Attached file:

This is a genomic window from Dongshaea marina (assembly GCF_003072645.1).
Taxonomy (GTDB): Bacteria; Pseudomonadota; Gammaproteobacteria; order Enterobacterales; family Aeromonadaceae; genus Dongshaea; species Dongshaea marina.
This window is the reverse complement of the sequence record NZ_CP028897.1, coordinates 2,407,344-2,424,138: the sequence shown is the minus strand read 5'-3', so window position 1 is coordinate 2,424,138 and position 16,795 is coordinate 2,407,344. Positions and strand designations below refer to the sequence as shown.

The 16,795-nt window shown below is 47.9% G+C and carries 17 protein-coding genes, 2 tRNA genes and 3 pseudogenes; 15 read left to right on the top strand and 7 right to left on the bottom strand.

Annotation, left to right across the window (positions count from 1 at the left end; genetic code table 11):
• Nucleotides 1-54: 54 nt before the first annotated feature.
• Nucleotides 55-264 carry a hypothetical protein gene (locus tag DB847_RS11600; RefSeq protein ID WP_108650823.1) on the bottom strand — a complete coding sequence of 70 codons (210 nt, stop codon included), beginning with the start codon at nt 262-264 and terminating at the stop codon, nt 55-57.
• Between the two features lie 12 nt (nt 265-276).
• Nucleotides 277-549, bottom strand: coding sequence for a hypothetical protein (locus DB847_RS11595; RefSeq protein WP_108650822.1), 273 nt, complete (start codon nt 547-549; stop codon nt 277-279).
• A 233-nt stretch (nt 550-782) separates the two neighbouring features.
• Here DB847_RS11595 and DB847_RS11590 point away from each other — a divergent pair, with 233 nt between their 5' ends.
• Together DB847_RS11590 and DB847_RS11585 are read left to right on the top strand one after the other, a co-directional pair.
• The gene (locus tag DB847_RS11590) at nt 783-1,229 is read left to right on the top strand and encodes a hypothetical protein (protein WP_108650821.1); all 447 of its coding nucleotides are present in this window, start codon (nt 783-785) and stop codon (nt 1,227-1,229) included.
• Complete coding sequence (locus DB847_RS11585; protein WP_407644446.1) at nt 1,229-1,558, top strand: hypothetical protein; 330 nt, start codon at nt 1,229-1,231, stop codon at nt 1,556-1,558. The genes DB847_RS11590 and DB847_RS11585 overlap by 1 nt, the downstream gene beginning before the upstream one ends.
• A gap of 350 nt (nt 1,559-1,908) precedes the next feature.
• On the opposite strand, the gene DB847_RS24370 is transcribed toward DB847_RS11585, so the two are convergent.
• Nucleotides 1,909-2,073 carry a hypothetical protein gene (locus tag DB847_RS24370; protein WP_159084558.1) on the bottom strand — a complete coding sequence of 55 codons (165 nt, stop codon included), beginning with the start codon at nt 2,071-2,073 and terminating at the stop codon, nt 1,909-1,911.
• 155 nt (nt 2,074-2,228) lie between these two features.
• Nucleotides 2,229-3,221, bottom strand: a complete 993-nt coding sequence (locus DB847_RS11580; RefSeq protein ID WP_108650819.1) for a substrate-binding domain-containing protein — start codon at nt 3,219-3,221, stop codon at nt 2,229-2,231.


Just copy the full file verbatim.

This is a genomic window from Dongshaea marina (assembly GCF_003072645.1).
Taxonomy (GTDB): Bacteria; Pseudomonadota; Gammaproteobacteria; order Enterobacterales; family Aeromonadaceae; genus Dongshaea; species Dongshaea marina.
This window is the reverse complement of the sequence record NZ_CP028897.1, coordinates 2,407,344-2,424,138: the sequence shown is the minus strand read 5'-3', so window position 1 is coordinate 2,424,138 and position 16,795 is coordinate 2,407,344. Positions and strand designations below refer to the sequence as shown.

The 16,795-nt window shown below is 47.9% G+C and carries 17 protein-coding genes, 2 tRNA genes and 3 pseudogenes; 15 read left to right on the top strand and 7 right to left on the bottom strand.

Annotation, left to right across the window (positions count from 1 at the left end; genetic code table 11):
• Nucleotides 1-54: 54 nt before the first annotated feature.
• Nucleotides 55-264 carry a hypothetical protein gene (locus tag DB847_RS11600; RefSeq protein ID WP_108650823.1) on the bottom strand — a complete coding sequence of 70 codons (210 nt, stop codon included), beginning with the start codon at nt 262-264 and terminating at the stop codon, nt 55-57.
• Between the two features lie 12 nt (nt 265-276).
• Nucleotides 277-549, bottom strand: coding sequence for a hypothetical protein (locus DB847_RS11595; RefSeq protein WP_108650822.1), 273 nt, complete (start codon nt 547-549; stop codon nt 277-279).
• A 233-nt stretch (nt 550-782) separates the two neighbouring features.
• Here DB847_RS11595 and DB847_RS11590 point away from each other — a divergent pair, with 233 nt between their 5' ends.
• Together DB847_RS11590 and DB847_RS11585 are read left to right on the top strand one after the other, a co-directional pair.
• The gene (locus tag DB847_RS11590) at nt 783-1,229 is read left to right on the top strand and encodes a hypothetical protein (protein WP_108650821.1); all 447 of its coding nucleotides are present in this window, start codon (nt 783-785) and stop codon (nt 1,227-1,229) included.
• Complete coding sequence (locus DB847_RS11585; protein WP_407644446.1) at nt 1,229-1,558, top strand: hypothetical protein; 330 nt, start codon at nt 1,229-1,231, stop codon at nt 1,556-1,558. The genes DB847_RS11590 and DB847_RS11585 overlap by 1 nt, the downstream gene beginning before the upstream one ends.
• A gap of 350 nt (nt 1,559-1,908) precedes the next feature.
• On the opposite strand, the gene DB847_RS24370 is transcribed toward DB847_RS11585, so the two are convergent.
• Nucleotides 1,909-2,073 carry a hypothetical protein gene (locus tag DB847_RS24370; protein WP_159084558.1) on the bottom strand — a complete coding sequence of 55 codons (165 nt, stop codon included), beginning with the start codon at nt 2,071-2,073 and terminating at the stop codon, nt 1,909-1,911.
• 155 nt (nt 2,074-2,228) lie between these two features.
• Nucleotides 2,229-3,221, bottom strand: a complete 993-nt coding sequence (locus DB847_RS11580; RefSeq protein ID WP_108650819.1) for a substrate-binding domain-containing protein — start codon at nt 3,219-3,221, stop codon at nt 2,229-2,231.